After the hectic pre-Christmas rush, the wild social events including New Years Eve, many people are left feeling run down in January. It is quite common then, for opportunistic bugs to be passed around and the end result is lots of coughs, colds and flu like symptoms – but also toothache!
Now you may have eaten a few too many chocolates or even lost a filling in a toffee penny but toothache in the upper back teeth can actually be due to inflammation in the sinus.
Now the science bit…..
Your sinuses are located inside each cheekbone above the upper jaws. Drainage of any fluids accumulated inside them can be difficult as their lower part is below the nasal passage to the nostrils.
When an infection or inflammation is present the sinus gets clogged with mucus, trapping bacteria that continue to multiply inside the blocked sinus. Further swelling and the concentration of mucus fluids results in the build-up of pressure inside the sinus cavity and over the upper jaw bones.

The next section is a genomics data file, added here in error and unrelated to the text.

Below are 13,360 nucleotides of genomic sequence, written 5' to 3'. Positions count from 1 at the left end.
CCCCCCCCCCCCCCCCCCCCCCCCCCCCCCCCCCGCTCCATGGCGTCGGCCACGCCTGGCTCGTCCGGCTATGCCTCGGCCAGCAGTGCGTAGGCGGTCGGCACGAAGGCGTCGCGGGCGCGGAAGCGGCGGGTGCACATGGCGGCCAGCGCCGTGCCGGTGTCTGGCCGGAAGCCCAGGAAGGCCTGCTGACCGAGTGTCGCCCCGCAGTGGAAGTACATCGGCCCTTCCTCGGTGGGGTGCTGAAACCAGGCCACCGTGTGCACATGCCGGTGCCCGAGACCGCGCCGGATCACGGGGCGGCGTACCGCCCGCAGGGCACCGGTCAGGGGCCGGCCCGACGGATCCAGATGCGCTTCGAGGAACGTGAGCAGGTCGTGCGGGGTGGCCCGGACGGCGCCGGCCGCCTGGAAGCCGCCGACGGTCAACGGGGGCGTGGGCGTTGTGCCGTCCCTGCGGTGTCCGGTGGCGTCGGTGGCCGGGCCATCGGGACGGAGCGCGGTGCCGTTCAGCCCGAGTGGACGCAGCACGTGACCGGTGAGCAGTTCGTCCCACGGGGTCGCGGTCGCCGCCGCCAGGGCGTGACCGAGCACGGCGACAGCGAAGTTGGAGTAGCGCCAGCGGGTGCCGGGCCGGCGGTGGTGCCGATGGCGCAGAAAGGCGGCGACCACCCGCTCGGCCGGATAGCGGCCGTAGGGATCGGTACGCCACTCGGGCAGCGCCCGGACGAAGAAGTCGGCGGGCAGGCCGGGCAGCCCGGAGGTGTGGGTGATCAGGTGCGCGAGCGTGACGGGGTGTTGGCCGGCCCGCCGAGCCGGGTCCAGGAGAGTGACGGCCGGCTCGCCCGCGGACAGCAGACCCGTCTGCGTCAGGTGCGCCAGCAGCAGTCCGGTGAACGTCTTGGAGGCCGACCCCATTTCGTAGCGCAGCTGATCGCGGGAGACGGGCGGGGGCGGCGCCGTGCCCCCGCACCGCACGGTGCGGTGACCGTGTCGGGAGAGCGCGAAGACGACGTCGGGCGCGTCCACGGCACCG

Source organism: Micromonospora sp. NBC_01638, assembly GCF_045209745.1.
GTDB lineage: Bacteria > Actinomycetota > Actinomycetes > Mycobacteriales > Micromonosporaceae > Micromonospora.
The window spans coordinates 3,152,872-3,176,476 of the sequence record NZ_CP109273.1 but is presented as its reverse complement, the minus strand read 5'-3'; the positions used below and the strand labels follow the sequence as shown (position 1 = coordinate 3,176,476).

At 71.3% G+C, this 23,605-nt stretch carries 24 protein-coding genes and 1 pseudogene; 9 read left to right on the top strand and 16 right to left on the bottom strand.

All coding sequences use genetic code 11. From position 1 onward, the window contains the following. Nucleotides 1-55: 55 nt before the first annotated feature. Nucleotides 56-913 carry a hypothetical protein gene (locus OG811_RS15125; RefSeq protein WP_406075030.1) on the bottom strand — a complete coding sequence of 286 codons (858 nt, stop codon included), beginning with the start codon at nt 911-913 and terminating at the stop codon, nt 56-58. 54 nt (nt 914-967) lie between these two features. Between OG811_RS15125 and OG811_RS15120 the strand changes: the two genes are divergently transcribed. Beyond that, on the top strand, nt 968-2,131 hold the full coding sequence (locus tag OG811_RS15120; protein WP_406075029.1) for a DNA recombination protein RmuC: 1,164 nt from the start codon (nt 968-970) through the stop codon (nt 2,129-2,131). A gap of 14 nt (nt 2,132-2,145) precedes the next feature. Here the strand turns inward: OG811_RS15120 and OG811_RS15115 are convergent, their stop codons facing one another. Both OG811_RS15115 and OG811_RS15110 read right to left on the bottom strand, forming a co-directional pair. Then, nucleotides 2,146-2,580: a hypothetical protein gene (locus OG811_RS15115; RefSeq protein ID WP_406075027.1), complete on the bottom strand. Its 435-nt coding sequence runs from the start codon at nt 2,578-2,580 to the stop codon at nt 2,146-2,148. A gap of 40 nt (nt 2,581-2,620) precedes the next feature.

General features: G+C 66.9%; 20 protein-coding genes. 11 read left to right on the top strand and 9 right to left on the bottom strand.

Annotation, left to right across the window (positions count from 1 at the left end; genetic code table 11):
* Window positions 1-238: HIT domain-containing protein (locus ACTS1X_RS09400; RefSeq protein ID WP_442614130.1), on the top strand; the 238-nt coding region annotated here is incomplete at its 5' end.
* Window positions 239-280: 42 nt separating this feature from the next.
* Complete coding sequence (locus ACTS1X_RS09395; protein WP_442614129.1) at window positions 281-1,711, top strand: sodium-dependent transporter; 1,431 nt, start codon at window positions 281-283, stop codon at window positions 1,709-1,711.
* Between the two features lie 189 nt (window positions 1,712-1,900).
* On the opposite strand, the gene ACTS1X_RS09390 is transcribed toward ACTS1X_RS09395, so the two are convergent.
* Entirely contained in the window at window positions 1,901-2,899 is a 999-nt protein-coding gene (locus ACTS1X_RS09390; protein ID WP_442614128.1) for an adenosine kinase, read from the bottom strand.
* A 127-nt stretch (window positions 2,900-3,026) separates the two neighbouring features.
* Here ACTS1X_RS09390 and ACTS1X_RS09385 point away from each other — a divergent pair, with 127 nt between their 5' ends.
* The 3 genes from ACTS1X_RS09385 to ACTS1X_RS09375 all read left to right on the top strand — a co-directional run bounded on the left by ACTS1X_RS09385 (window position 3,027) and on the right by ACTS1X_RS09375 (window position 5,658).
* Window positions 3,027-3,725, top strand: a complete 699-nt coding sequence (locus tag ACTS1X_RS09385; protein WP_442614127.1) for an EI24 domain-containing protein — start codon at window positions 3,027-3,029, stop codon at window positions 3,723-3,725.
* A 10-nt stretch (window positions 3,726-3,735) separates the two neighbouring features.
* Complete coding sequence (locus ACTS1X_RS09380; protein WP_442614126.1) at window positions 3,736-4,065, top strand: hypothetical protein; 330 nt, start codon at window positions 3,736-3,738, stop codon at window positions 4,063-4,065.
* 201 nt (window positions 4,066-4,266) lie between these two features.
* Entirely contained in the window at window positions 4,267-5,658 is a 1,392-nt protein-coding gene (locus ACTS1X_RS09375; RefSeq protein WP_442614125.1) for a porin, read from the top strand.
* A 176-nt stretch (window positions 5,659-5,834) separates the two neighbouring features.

The roots of the upper molar teeth in the back of the jaw may be too close to the floor of the maxillary sinus cavity. In some cases they may even extend into the sinus cavity. When the roots of the upper molar teeth are in close proximity with the sinus area, the teeth nerves are affected by this pressure and you can experience a pain much similar to toothache pain.
You can help relieve your symptoms by:
• taking over-the-counter painkillers such as paracetamol or ibuprofen
• using nasal decongestants – these shouldn’t be used for more than a week
• holding warm packs to your face
• facial steaming/inhalation – use a bowl hot water with a drop of eucalyptus oil or vapour rub.
• regularly cleaning the inside of your nose with a saline solution – you can make this at home yourself or use sachets of ingredients bought from a pharmacy
If all of the above fail and you still have toothache, you had better call the dentist!